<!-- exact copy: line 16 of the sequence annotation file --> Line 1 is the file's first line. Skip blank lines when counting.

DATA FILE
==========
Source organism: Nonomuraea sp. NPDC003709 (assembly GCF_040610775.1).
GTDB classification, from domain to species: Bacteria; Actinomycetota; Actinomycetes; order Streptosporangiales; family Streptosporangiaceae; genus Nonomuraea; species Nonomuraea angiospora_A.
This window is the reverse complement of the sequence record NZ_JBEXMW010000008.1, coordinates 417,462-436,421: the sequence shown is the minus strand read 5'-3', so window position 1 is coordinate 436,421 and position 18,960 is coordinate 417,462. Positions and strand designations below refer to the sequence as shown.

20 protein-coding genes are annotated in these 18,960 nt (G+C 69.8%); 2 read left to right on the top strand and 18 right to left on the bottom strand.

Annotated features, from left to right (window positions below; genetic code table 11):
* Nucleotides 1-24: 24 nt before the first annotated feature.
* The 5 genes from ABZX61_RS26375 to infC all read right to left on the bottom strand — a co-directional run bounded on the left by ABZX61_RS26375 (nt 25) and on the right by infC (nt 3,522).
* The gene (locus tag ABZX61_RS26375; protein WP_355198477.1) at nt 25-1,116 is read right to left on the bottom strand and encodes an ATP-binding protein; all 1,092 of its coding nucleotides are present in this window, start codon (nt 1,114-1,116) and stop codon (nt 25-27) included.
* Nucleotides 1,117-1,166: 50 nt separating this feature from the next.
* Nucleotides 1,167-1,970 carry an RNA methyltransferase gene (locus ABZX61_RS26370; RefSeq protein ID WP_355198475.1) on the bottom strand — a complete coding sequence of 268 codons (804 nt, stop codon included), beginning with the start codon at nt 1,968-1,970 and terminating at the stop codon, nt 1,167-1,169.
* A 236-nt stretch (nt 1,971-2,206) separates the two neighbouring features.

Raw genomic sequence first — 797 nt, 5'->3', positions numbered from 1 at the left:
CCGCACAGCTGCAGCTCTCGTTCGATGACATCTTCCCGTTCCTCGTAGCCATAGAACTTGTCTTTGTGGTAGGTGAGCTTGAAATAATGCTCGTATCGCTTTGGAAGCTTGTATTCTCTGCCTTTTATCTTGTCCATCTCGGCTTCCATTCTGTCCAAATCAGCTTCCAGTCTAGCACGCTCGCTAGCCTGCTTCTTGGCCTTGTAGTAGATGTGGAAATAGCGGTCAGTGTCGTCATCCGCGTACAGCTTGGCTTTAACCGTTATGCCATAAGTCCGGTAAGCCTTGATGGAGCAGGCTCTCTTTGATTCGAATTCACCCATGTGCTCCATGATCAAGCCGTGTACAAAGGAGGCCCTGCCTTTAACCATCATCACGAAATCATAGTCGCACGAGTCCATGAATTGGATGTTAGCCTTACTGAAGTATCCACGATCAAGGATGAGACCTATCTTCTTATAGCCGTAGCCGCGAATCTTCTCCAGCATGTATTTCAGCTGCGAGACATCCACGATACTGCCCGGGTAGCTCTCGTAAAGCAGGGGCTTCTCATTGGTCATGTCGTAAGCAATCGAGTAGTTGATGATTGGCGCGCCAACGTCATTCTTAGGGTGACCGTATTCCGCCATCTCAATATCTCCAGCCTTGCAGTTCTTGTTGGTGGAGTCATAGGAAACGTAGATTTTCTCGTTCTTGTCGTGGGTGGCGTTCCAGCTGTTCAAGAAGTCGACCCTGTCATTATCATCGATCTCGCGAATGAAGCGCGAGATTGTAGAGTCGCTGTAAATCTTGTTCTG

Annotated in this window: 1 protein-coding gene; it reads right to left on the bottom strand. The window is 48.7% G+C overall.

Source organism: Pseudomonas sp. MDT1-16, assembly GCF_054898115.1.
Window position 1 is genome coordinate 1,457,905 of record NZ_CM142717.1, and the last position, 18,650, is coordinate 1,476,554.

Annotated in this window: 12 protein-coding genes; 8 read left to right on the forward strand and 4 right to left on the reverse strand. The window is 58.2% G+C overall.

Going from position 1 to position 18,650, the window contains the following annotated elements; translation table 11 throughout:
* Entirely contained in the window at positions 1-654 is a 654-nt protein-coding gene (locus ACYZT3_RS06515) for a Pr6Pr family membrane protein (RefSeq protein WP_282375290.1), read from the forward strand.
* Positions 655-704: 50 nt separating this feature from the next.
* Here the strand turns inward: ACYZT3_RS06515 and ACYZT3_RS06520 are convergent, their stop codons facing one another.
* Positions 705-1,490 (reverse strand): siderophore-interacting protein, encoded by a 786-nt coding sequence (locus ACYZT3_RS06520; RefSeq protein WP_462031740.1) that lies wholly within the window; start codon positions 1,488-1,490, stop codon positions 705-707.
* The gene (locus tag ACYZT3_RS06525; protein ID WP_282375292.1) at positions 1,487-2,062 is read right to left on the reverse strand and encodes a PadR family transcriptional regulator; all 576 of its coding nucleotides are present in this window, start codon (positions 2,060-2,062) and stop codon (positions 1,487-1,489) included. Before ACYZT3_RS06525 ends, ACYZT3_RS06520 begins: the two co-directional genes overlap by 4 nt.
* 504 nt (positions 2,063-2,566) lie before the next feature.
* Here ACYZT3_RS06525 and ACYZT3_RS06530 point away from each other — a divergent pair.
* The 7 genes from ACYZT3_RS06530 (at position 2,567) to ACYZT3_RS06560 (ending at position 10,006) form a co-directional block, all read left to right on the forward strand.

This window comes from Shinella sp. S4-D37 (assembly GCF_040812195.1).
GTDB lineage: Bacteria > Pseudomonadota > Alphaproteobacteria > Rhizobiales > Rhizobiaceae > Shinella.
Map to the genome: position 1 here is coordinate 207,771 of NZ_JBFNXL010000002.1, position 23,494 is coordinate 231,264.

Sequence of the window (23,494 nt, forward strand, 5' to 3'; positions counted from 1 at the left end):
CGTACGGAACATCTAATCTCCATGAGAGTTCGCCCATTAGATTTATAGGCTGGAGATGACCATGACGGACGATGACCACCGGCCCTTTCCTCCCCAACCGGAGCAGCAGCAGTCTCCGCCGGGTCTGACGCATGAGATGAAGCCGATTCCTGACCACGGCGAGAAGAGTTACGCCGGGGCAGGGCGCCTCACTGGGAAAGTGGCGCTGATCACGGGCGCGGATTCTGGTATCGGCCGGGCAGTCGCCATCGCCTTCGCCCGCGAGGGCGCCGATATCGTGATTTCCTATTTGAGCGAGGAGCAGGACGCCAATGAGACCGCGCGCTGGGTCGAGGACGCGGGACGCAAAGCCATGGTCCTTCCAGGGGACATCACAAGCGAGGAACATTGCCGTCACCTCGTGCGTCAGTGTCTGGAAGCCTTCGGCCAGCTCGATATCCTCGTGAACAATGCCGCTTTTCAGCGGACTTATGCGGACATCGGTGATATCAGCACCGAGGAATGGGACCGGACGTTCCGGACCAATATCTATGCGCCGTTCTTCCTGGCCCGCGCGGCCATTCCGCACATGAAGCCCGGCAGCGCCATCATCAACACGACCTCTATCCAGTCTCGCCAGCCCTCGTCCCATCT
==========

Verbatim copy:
Window position 1 is genome coordinate 1,457,905 of record NZ_CM142717.1, and the last position, 18,650, is coordinate 1,476,554.